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One Simple Step to Prevent Carbon Monoxide Intrusion This Heating Season

 

Last updated 10/6/2006 at Noon



Increased home-heating costs have driven thousands of new homeowners to purchase more efficient heating appliances within the past year. This heating season, the Chimney Safety Institute of America (CSIA) reminds homeowners that responsible operation of new and existing heating appliances calls for annual maintenance to prevent both carbon monoxide from entering the home and the potential for chimney fires.

However, when high-efficiency gas and oil boilers or furnaces and woodstoves are installed to vent into existing chimneys, they often do not provide the level of efficiency expected by the homeowner or the manufacturer. It is only when the furnace, fireplace or insert and chimney are properly designed, installed and regularly maintained as complimentary components of a complete heating system that the best possible performance is assured.

The Consumer Product Safety Commission (CPSC) reports that 69 percent of carbon monoxide poisoning deaths were related to home heating systems 1 and notes that proper installation, operation and maintenance of fuel-burning appliances (regardless of fuel type) is the most important factor in reducing the risk of CO poisoning.

During an annual chimney inspection, certified chimney sweeps identify improper installations, and verify that the chimney structure is sound and that the chimney is free of obstructions and combustible deposits, which would prevent toxic gases, like carbon monoxide, from entering the living space. CSIA recommends that annual chimney inspections be performed by individuals holding the CSIA Certified Chimney Sweep credential, as they have passed the only nationally recognized exam to prepare them to expertly diagnose and resolve chimney and venting problems serving multiple appliance types.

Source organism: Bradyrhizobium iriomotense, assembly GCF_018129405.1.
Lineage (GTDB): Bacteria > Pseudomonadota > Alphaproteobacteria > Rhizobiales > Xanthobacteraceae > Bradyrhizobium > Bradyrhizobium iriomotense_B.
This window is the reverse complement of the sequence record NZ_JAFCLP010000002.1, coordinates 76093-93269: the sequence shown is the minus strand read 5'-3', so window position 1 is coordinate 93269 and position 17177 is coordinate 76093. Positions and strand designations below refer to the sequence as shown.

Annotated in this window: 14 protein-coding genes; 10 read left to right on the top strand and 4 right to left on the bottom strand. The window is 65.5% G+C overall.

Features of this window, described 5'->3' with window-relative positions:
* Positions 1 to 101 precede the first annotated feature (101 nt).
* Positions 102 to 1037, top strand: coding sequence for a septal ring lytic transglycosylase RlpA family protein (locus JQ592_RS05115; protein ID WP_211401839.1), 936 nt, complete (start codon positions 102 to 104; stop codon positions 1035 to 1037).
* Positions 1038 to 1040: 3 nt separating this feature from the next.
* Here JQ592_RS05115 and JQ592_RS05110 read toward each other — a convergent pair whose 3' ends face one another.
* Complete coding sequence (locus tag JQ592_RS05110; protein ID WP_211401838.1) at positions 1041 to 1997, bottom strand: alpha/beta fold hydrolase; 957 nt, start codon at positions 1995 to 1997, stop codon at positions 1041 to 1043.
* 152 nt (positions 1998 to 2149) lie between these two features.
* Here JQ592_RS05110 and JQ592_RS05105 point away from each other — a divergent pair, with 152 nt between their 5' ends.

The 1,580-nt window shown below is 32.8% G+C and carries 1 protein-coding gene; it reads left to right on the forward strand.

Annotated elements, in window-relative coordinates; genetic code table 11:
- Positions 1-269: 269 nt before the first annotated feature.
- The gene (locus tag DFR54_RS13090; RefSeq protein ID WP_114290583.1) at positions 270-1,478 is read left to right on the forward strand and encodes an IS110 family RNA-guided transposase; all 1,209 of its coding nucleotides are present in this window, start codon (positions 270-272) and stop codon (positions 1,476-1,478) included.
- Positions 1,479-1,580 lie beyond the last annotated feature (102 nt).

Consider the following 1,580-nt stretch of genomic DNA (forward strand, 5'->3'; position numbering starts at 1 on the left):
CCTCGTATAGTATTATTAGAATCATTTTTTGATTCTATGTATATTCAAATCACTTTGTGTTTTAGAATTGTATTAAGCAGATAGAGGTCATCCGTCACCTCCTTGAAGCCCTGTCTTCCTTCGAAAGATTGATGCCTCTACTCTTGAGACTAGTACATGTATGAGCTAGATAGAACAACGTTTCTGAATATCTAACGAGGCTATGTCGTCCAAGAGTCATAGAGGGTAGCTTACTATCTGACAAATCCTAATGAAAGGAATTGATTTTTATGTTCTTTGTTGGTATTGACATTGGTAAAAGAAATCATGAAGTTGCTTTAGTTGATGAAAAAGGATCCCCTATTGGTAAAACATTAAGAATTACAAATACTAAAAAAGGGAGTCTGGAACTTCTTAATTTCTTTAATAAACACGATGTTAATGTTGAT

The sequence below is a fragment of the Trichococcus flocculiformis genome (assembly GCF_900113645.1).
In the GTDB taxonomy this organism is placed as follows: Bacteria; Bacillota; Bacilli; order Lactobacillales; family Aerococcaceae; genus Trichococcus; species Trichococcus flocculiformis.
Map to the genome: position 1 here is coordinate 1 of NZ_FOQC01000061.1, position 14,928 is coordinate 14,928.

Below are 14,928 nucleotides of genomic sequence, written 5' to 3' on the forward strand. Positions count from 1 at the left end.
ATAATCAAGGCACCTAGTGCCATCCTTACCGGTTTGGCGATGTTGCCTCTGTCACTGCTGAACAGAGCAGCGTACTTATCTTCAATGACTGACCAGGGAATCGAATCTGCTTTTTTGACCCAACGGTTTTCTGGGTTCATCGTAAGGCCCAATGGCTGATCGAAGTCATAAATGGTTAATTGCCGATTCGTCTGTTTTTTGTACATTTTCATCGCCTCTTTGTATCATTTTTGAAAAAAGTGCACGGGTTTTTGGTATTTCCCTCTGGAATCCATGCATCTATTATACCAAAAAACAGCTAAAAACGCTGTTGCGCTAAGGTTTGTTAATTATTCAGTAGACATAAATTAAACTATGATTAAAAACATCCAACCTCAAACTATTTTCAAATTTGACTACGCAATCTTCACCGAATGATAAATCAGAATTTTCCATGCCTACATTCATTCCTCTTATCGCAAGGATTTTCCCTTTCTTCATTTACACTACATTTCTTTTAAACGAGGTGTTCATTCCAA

In addition to having your chimney inspected annually, experts also recommend installing carbon monoxide alarms on every level of your home and in all sleeping areas. Place alarms in hallways or other large areas of the home, and away from corners, where they can measure the overall general atmosphere.

For further information on carbon monoxide poisoning prevention, chimney inspections and to locate a CSIA Certified Chimney Sweep, homeowners are encouraged to visit http://www.csia.org or call 1-800-536-0118.

1 Non-Fire Carbon Monoxide Deaths Associated with the Use of Consumer Products, 2002 Annual Estimates, USCPSC, August 29, 2005.

 

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